(for more on how I get along with this Ex-Wife-in-Law read my Joining Forces with the Ex blog on the Good Enough Mother website)

But to have a teenage boy suddenly sneak a “mom” into conversation without batting an eye, well I don’t want to make too much of it but WOW!  I feel so accepted.  I feel like he realizes that my role is not just one of wife to his dad, but that I have fully embraced the lifetime role of parent to him.  This takes nothing away from his own mother.

It’s kind of like when a mother gives birth to a 2nd child and learns that it takes no love away from the 1st.  Our hearts grow to make room for every child.  Wrapping your heart around step-children is a much different process, but I knew immediately when I heard this boy use the word “mom” that both our hearts have grown and made room for each other.  And that makes me feel kind of super.


What about you?  What makes you feel like a “Super-Mom”?


2 responses

  1. It’s great that you’ve ended up both in constructive remarriage dynamics and that both you and the other mother are balanced caring secure friendly women.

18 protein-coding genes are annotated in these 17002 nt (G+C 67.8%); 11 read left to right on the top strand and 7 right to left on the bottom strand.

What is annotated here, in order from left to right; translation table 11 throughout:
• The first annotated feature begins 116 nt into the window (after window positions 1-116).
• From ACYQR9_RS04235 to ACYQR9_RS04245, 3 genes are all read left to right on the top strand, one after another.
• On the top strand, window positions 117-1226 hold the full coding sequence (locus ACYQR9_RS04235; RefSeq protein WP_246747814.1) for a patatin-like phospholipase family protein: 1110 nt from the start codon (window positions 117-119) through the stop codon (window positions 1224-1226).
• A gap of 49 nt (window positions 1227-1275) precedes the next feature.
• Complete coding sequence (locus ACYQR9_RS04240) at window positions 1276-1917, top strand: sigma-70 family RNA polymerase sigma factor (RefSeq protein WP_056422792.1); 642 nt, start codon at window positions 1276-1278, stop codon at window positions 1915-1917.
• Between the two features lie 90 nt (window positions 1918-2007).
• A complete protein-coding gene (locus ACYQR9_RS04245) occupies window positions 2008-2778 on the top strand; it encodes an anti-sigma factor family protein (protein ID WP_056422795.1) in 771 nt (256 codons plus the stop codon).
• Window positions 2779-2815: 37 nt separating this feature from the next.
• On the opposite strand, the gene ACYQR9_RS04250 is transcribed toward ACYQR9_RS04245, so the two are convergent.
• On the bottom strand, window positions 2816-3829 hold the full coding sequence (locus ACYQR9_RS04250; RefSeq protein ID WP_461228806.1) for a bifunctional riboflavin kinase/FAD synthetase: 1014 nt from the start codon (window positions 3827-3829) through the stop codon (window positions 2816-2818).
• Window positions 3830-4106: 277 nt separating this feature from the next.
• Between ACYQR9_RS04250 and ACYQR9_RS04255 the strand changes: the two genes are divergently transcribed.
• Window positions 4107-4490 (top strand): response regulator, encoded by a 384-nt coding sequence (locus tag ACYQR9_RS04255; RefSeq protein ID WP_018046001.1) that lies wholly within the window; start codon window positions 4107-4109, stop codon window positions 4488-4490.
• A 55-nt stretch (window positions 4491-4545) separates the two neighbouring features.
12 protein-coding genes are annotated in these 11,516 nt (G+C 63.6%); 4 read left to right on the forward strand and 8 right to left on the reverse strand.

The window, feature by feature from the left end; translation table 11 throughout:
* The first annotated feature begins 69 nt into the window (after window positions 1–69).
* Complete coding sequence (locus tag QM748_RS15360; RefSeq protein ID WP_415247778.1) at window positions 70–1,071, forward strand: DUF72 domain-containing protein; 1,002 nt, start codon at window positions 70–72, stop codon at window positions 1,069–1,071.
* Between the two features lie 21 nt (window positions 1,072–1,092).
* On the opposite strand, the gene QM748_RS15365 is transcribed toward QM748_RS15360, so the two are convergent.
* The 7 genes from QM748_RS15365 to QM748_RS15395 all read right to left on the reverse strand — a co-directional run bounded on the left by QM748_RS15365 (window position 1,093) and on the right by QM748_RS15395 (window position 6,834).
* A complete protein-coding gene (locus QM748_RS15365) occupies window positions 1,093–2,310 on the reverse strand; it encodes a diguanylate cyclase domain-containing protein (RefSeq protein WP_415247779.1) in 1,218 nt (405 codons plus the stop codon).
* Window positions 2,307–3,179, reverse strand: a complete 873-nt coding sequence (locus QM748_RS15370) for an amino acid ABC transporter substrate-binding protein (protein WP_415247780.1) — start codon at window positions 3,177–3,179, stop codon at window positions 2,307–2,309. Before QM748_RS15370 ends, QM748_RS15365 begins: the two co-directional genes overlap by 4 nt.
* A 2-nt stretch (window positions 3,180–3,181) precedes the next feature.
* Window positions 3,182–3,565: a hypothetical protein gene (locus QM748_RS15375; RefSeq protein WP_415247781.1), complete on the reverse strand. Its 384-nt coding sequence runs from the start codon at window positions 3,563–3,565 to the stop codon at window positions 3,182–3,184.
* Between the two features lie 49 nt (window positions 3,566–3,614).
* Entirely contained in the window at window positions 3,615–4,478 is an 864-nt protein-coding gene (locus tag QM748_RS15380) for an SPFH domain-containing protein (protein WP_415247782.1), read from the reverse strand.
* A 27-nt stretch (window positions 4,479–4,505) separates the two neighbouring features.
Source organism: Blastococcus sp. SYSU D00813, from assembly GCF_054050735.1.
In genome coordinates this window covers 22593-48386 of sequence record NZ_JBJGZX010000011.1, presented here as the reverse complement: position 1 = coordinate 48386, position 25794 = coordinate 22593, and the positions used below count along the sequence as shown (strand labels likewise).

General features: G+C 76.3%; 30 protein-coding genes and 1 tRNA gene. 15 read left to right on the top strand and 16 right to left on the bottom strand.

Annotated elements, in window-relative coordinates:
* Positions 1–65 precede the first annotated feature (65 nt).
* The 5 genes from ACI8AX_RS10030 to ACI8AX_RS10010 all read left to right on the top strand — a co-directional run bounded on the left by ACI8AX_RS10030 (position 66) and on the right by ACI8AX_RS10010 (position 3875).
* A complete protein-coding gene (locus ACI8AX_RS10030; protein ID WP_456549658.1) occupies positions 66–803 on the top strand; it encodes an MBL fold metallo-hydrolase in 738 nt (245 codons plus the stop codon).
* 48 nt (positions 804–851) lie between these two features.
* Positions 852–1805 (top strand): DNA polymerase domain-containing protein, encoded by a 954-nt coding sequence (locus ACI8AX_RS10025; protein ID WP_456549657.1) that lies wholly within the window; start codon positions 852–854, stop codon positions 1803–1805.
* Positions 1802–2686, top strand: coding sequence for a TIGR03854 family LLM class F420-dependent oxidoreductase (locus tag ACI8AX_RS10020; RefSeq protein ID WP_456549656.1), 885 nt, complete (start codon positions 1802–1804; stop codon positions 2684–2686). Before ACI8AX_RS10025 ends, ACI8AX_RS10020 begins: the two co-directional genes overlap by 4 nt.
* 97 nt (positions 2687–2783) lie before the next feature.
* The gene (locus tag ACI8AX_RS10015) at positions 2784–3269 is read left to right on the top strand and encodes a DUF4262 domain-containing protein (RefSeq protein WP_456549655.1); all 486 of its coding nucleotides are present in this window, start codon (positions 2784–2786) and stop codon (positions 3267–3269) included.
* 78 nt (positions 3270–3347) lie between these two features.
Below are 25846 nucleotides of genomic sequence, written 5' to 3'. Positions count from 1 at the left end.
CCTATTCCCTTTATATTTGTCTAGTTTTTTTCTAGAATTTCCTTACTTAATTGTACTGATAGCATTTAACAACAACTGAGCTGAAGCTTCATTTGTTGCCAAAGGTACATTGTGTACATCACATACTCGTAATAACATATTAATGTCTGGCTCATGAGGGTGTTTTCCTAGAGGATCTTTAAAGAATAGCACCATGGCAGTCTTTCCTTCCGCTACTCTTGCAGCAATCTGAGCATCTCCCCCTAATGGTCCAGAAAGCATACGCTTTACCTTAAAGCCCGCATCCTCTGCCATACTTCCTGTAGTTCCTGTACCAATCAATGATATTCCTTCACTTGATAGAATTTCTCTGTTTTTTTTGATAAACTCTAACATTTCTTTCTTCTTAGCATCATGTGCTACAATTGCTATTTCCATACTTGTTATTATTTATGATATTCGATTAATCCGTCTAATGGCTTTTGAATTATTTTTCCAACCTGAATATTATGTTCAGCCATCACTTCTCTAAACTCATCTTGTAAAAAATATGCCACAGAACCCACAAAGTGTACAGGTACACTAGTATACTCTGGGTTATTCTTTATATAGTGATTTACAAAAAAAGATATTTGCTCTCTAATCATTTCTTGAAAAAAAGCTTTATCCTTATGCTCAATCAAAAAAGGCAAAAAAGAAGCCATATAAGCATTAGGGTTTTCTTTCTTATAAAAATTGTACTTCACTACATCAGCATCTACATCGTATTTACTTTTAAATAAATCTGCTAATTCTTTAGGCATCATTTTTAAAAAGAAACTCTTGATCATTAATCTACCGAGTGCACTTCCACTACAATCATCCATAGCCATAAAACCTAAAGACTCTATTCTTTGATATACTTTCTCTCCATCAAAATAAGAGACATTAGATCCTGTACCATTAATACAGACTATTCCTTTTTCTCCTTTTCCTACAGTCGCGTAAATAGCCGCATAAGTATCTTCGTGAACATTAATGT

What I’ve observed is that often more recent migrant families, as in days from the past our western families had a constructive way of deliniating child and adult roles that encouraged childern and youth to be a bit more respectful of adults. It was done by not calling adults beside natural parents by their christian names, but by socialy giving them family status as aunty or uncle which also presumed the adult could be trusted to behave like a caring kin member. For more distant adults non adult children youth called them by title and surmame , Mr Smith, like they would their teachers.

    Way back in the past most step parents came into the picture through widowhood and did have the full role of the deceased parent to take on or if a divorce it entailed a parent who’d deserted or been institutionalised. Hence it was common for the step parent to be called mom or dad getting also the respectful behaviour for the role regardless of the levels of love felt. Likewise the step parent accepted their obligations in role delivery for children responsibly again regardless of depths of attatchment.